SKyTeach students' project presented at international conference
- WKU News
- Thursday, November 19th, 2020
Top: WKU senior Kacie Gaekle; bottom left: WKU senior Morgan Whiticker; bottom right: SKyTeach co-director Martha Day
A global pandemic didn’t stop a WKU SKyTeach research project from reaching a global audience.
WKU senior Kacie Gaekle of Louisville presented the problem-based instruction (PBI) project earlier this month as part of the STEM Conference 2020 in Singapore. The research, conducted by Gaekle and senior Morgan Whiticker of Westmoreland, Tennessee, focused on using PBI in high school biology classrooms as a form of instruction.
The future biology teachers developed and implemented the unit on photosynthesis during their capstone course, SMED 470 Problem-Based Instruction.
“We created a PBI unit about photosynthesis and taught it to a high school biology class at South Warren High School,” said Gaekle, who is majoring in Biology and Science and Math Education. “Upon completing the unit, we were then able to compare the test scores of students involved in the PBI unit and those who were not to see the effects of this type of instruction.”
Gaekle said the results showed a slightly higher average score for the students in three classes who received the PBI unit vs. the students in two classes who did not.
“The classrooms were consistently filled with discussion, cooperative learning, and students who were actively engaged in the lessons,” said Whiticker, who is majoring in Biology and Secondary Education. “That helped us to see that we had met our goal of creating a student-centered unit that allowed for engaging, authentic learning.”
“The unit was so impressive,” said SKyTeach co-director Martha Day, “that I asked if the students would be interested in presenting their work to the STEM community.”
They submitted the project to the STEM Conference in Singapore that specifically targeted problem-based learning. When COVID-19 restrictions prompted the conference’s switch to a virtual format, Gaekle was able to deliver the presentation from her home in Louisville – in the afternoon in Singapore but just after midnight in Kentucky.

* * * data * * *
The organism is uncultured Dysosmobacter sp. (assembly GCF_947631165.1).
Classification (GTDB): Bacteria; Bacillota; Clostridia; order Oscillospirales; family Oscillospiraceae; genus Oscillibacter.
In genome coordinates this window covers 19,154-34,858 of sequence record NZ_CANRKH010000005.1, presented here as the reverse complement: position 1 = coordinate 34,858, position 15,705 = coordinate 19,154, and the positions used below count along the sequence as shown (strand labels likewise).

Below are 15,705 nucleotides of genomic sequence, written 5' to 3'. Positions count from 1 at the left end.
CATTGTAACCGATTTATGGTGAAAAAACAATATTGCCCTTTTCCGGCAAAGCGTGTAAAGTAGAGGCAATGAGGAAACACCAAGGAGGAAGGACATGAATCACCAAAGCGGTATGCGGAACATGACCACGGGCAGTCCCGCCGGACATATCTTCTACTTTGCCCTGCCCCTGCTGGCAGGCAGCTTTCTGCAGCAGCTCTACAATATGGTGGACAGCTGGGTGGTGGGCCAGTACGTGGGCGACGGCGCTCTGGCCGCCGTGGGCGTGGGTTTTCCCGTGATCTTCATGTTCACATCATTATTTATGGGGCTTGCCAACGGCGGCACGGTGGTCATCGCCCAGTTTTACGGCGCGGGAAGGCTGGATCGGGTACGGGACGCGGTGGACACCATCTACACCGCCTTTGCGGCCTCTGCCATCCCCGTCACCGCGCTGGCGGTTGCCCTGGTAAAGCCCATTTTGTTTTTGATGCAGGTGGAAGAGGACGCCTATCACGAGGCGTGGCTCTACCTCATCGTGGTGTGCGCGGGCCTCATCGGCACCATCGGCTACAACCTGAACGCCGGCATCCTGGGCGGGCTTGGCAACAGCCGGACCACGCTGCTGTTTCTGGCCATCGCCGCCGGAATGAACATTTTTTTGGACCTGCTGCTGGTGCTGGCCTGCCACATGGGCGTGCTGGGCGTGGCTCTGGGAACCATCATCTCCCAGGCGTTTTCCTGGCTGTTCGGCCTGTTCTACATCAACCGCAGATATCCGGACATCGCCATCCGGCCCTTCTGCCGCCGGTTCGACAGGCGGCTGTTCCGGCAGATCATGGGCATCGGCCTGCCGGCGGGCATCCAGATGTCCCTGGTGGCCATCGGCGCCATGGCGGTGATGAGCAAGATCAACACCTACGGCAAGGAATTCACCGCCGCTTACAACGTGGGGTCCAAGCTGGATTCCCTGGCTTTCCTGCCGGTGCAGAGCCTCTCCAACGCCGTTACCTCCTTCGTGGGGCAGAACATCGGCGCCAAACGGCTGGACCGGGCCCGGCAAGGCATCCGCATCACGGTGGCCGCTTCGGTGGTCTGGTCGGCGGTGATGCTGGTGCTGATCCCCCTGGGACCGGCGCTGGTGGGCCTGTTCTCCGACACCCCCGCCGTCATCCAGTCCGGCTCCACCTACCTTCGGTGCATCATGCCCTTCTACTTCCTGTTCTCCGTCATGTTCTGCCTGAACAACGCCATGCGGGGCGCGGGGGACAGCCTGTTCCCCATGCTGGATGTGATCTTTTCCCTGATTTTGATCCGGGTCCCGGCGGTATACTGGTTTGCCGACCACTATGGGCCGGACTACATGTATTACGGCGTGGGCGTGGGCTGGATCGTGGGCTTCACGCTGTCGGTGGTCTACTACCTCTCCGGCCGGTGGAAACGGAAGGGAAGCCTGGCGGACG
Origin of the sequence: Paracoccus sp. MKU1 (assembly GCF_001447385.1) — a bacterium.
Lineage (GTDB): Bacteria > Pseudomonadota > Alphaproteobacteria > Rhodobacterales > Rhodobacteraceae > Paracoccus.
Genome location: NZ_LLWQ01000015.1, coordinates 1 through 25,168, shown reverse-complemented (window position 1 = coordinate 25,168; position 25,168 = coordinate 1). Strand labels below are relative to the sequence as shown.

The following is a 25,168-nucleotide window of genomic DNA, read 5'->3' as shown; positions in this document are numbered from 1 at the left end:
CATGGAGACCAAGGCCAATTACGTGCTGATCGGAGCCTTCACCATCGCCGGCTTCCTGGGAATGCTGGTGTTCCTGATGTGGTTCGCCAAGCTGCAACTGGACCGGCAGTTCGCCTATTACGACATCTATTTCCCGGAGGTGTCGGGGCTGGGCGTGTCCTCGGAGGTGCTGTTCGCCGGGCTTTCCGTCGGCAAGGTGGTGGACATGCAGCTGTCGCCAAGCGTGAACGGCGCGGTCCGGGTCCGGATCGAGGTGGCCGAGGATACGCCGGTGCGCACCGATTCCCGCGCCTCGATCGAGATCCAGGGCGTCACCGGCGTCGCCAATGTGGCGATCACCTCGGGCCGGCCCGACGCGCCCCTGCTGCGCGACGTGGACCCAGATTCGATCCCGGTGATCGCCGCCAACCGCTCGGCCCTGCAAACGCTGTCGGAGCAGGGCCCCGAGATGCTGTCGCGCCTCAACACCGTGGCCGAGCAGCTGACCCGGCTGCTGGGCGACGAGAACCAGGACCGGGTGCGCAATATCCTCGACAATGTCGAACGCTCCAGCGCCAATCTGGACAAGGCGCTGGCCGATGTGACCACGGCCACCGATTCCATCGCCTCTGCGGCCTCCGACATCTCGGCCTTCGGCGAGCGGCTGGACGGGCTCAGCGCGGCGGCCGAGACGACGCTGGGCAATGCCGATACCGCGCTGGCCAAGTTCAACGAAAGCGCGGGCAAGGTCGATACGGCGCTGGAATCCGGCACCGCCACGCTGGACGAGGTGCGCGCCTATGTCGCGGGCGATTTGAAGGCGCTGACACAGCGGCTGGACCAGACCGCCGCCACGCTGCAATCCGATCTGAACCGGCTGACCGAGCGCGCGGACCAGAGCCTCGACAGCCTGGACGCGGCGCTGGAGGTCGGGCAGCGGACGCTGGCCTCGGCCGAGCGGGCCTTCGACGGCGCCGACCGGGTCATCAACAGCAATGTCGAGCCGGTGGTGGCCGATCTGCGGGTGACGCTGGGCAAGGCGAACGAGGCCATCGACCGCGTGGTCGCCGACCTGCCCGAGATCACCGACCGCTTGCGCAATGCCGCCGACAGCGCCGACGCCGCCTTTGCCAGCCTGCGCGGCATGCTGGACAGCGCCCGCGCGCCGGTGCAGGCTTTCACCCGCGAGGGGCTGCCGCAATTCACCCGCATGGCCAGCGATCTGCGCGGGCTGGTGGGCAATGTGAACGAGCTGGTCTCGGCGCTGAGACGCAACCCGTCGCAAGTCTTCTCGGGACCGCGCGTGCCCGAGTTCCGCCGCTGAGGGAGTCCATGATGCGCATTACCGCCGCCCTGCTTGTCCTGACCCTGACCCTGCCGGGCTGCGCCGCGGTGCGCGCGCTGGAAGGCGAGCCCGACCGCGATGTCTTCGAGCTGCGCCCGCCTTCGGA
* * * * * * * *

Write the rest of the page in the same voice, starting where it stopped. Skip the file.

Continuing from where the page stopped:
“I am intensely proud of Kacie and Morgan for making the extra effort to share their expertise with scientists and mathematicians around the world,” Dr. Day said.
Applied research and problem-based instruction play a key role as SKyTeach students develop into STEM teacher leaders and innovators in the classroom, Dr. Day said.
“One of the things that SKyTeach students do not fully appreciate is that problem-based learning is very innovative and cutting edge in STEM pedagogy,” she said. “Every student in the SKyTeach program develops and pilot teaches a problem-based unit of instruction. To a SKyTeach graduate, problem-based instruction is part of normal teaching practice. Our students learn to teach students 21st century skills, such as teamwork, problem-solving and innovation in STEM, that will benefit them in the world of work.”
Whiticker said creating and implementing the PBI unit has been a highlight of her WKU experience. “This project allowed me to really experience every aspect of teaching,” she said. “I had to plan, teach, reflect and revise along the way, which gave me insight into the career that I had chosen. It only made me more excited to begin my teaching journey.”
Whiticker, who has been student teaching at Allen County-Scottsville High School and plans to teach biology in Kentucky or Tennessee, credits SKyTeach with preparing her for a career in education.
“SKyTeach is easily the best part of my college experience,” she said. “They encouraged us to try new things and look at education from different perspectives. Even during student teaching, I have seen how well this program has prepared me for the real world of education. I am grateful for all that SKyTeach has given me. I highly recommend it to anyone looking to begin a STEM education career.”
The SKyTeach program was a game-changer for Gaekle, who came to WKU planning to major in nursing then switched to pre-med before Science and Math Education. “I have always been interested in biology but I was not always focused on teaching biology,” said Gaekle, who has been student teaching at South Warren High School.
“SKyTeach has made a huge impact on my life at WKU,” she said. “I joined SKyTeach by just taking an entry level education class to try it out. While in SMED 101, I had the opportunity to start teaching in classes in the community. I got to teach a math lesson to a fifth-grade class and I got to help teach a Super Saturday class with other students in the SMED 101 class. From that point I was hooked on teaching and SKyTeach.
“The SKyTeach community is also more of a family and I am so glad I have gotten to be a part of the family.”
For more about SKyTeach, visit https://www.wku.edu/skyteach/
Contact: Dr. Martha Day, email@example.com